As the RSC launches the Year of Chemistry and Art, Alex Kersting discovers how chemistry can reveal secrets hidden in works of art
2014 is the Royal Society of Chemistry’s Year of Chemistry and Art! You might well ask ‘why’? When you visit art galleries and museums, the science behind many of the artefacts on display is often lost. This year our mission is to provide ways to help uncover these hidden secrets. Using unusual examples and introducing you to new chemical techniques, you can explore not only the science behind national treasures, but also perhaps career paths linking art and science that you may not have thought possible. As the year progresses, you will be able to find all sorts of information about things to take part in on Learn Chemistry.
Painting behind the painting
To start the ball rolling, we have made a new set of Faces of Chemistry videos that feature two scientists from the National Gallery Scientific Department talking about the analysis techniques they use on a day-to-day basis. The videos take a close look at the Master of the Mornauer portrait and each video focuses on one particular technique used to discover the secrets hidden in the picture.
There are three videos, each exploring a technique aimed at a different age group and include:
- microscopy (11–14 years)
- scanning electron microscopy electron dispersive
- x-ray analysis (SEM-EDX) (14–16 years)
- chromatography (16–18 years)
Each of these techniques tells us something different about the paintings they analyse.
Paintings at the National Gallery are analysed with a variety of techniques when they arrive. When the Master of the Mornauer portrait was acquired it had a bright blue background. After analysing the painting, paint and binder, it was discovered that the blue background was not added by the original artist. In fact, the blue pigment was made from Prussian blue – a pigment not discovered until 300 years after the painting was originally painted! The background was painted blue later on in order to make the picture look like a Holbein painting. Holbein was very popular at the time and often painted blue backgrounds on his paintings – amazing!
More than just paintings
We have managed to sneak an art theme into just about everything we are doing this year and here are just some of the activities and connections we have in the pipeline. For example, in one major project, the RSC is working with the Victoria and Albert Museum to develop materials that explain the science behind many of the artefacts in their art and design collection.
Even the Bill Bryson Prize for 2014 has the theme ‘Where’s the Art in Science? Where’s the Science in Art?’
Conservation chemistry is also often closely linked to art and we are working with RAF Cosford to develop material about the conservation of the Dornier 17, a second world war German bomber that has recently been raised from the sea bed. The stories behind how the aeroplane survived for 70 years at the bottom of the sea are a fascinating mix of materials and electrochemistry.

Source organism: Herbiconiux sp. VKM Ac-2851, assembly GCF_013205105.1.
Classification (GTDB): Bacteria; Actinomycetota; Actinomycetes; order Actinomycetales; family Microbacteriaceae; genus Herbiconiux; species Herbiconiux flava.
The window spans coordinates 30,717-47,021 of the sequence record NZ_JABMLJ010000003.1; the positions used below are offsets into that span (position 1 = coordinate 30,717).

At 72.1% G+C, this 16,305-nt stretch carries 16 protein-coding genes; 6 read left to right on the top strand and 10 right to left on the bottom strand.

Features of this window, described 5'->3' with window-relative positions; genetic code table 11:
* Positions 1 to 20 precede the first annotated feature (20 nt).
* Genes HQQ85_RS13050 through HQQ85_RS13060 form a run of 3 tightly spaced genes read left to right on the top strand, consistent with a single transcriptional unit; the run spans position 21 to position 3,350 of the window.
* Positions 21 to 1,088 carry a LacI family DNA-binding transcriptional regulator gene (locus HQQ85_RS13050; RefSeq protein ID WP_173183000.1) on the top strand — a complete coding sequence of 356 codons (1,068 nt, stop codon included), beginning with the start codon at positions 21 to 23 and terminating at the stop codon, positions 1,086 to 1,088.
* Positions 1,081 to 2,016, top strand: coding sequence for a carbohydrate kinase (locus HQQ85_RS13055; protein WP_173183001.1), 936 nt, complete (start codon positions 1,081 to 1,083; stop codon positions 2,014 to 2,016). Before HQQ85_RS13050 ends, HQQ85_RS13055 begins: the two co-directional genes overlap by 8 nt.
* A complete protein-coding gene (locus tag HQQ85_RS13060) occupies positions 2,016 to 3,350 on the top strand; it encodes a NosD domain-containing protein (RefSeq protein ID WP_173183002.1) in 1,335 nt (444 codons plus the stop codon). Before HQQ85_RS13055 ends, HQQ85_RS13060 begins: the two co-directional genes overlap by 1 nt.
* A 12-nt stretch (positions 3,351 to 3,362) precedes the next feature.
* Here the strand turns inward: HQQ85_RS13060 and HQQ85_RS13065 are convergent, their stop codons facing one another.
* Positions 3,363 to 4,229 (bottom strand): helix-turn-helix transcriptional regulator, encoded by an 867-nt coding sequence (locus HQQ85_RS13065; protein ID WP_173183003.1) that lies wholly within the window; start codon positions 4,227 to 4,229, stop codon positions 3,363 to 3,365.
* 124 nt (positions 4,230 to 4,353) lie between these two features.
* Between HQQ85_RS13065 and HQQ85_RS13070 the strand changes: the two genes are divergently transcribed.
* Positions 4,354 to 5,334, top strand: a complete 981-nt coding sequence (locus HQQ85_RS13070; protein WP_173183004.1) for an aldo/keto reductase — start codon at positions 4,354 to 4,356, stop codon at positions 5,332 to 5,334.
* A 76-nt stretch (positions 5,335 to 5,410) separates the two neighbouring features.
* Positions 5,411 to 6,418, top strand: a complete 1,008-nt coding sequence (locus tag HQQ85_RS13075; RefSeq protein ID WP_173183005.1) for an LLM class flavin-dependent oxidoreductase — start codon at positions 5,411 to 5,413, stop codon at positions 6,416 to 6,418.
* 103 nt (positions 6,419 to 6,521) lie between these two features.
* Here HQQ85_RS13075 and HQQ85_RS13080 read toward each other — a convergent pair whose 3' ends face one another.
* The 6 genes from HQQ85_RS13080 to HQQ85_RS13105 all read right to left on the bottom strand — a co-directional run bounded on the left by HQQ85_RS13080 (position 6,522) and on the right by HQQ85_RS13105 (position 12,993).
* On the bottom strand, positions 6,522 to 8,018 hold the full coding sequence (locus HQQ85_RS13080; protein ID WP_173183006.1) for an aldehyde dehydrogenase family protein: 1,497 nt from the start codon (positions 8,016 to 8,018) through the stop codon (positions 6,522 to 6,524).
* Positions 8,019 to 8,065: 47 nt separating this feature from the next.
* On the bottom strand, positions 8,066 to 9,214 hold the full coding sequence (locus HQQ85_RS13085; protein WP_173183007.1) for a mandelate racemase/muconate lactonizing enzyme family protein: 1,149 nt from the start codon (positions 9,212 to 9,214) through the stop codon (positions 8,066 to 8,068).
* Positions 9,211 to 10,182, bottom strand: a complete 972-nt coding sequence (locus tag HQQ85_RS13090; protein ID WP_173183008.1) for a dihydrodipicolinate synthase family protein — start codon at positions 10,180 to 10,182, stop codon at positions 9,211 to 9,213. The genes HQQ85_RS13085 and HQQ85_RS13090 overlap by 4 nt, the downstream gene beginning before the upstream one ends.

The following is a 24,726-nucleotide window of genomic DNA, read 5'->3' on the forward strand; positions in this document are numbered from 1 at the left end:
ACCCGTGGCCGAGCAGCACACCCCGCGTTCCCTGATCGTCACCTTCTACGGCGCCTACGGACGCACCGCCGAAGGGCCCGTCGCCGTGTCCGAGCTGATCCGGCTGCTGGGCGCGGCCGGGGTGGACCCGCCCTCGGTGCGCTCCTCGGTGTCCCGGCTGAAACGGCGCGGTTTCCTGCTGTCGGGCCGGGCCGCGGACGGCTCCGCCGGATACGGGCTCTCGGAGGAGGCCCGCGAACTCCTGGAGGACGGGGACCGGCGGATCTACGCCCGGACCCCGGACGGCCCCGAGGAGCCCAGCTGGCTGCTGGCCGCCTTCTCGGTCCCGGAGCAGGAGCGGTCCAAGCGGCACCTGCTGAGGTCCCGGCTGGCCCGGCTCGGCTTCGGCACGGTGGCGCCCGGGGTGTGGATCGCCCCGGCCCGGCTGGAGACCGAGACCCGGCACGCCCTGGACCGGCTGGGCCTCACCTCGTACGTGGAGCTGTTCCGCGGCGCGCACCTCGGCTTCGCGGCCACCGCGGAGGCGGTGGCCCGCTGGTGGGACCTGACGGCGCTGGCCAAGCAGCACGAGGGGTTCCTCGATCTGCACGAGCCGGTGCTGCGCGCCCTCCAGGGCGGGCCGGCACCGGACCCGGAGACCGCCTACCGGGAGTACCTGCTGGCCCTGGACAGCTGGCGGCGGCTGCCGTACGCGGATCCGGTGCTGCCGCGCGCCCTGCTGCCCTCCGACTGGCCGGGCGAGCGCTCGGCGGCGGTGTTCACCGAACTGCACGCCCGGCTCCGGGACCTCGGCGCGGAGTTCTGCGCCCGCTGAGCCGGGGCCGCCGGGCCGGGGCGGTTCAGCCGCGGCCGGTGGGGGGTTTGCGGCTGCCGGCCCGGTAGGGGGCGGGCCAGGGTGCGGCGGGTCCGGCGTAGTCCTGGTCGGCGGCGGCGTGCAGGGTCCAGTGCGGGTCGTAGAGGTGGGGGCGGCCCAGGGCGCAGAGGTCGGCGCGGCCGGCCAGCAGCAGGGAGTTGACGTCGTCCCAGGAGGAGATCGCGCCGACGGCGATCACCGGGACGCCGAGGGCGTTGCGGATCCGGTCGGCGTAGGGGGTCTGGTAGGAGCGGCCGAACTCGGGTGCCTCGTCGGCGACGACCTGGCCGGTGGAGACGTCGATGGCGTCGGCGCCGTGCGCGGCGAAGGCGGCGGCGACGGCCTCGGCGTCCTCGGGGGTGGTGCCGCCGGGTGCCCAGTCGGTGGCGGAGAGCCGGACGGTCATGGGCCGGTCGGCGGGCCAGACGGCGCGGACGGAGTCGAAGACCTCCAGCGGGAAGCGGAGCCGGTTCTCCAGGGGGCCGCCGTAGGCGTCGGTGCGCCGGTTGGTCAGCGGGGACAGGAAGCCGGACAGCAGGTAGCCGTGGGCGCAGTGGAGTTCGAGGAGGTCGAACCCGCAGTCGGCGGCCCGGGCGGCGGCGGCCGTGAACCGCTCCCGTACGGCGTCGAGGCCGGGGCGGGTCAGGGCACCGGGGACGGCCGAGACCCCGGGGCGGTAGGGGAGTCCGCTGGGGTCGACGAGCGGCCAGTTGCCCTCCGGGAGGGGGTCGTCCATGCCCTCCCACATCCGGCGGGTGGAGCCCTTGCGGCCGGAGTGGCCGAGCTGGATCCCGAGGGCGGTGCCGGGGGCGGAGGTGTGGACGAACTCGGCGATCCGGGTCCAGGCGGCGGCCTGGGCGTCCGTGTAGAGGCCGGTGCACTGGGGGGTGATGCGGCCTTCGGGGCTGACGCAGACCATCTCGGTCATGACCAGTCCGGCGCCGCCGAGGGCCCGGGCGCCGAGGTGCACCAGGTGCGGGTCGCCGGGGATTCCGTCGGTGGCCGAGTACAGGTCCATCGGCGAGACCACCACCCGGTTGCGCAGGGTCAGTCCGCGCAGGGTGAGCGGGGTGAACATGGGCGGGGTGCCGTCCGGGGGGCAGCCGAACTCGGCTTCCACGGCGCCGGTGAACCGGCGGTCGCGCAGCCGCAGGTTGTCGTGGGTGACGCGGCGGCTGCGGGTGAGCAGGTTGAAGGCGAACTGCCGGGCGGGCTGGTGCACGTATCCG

In 2014 the RSC will connect chemistry with art, wherever and whenever possible! There is a special RSC edition of the Ionic Magazine (http://bit.ly/1kd8UEu) out now! This online magazine bridges the gap between science and art by publishing stories on recent developments across different sciences (linked to our collaborators), rewritten in a lay style with an artist’s representation alongside. There are no graphs, figures or formulae, just art constructed from personal interpretation. The January edition focuses on chemistry.
Join in and find out more
We are also linking the Chemistry and Art theme with the UN International Year of Crystallography by having a crystal growing themed global experiment.
More information will be available about this later in the year, and will tell you how you can take part. You will be able to upload images of the crystals you have grown and discover the link between the science and their beauty.
Our monthly public lecture series will be chemistry and art themed during summer 2014 with speakers from the National Gallery, Victoria and Albert Museum and the Wedgwood Museum. Look out for more information in the ChemNet newsletter.
A home for Chemistry and Art
As there will be so much activity and ways to keep in touch and learn more about chemistry and art, you will be able to find out everything you need to know in a new section of Learn Chemistry. This will show off all the links between the science involved with all of our partners. Anyone who is interested will be able to search the site by material, museum, chemical topic, colour … the list is almost endless! You can go through the site it to look at pigments used in paintings at the National Gallery, find a link to the paints and glazes used on Wedgwood pottery or even go on a search that might lead to finding out about ceramic artefacts from the Mary Rose.
This article was originally published in The Mole